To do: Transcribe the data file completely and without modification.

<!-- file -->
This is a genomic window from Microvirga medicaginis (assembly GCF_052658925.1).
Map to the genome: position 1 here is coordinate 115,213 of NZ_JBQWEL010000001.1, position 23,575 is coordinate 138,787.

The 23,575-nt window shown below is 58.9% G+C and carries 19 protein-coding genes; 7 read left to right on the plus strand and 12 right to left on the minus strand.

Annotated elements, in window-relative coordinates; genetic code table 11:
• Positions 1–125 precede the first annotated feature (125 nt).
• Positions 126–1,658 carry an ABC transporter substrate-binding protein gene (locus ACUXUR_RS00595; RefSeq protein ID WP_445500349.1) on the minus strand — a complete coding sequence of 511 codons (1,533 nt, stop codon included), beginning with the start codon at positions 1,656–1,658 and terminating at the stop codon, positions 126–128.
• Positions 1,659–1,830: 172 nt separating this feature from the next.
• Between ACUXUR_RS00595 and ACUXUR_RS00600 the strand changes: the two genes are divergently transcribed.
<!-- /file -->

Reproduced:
This is a genomic window from Microvirga medicaginis (assembly GCF_052658925.1).
Map to the genome: position 1 here is coordinate 115,213 of NZ_JBQWEL010000001.1, position 23,575 is coordinate 138,787.

The 23,575-nt window shown below is 58.9% G+C and carries 19 protein-coding genes; 7 read left to right on the plus strand and 12 right to left on the minus strand.

Annotated elements, in window-relative coordinates; genetic code table 11:
• Positions 1–125 precede the first annotated feature (125 nt).
• Positions 126–1,658 carry an ABC transporter substrate-binding protein gene (locus ACUXUR_RS00595; RefSeq protein ID WP_445500349.1) on the minus strand — a complete coding sequence of 511 codons (1,533 nt, stop codon included), beginning with the start codon at positions 1,656–1,658 and terminating at the stop codon, positions 126–128.
• Positions 1,659–1,830: 172 nt separating this feature from the next.
• Between ACUXUR_RS00595 and ACUXUR_RS00600 the strand changes: the two genes are divergently transcribed.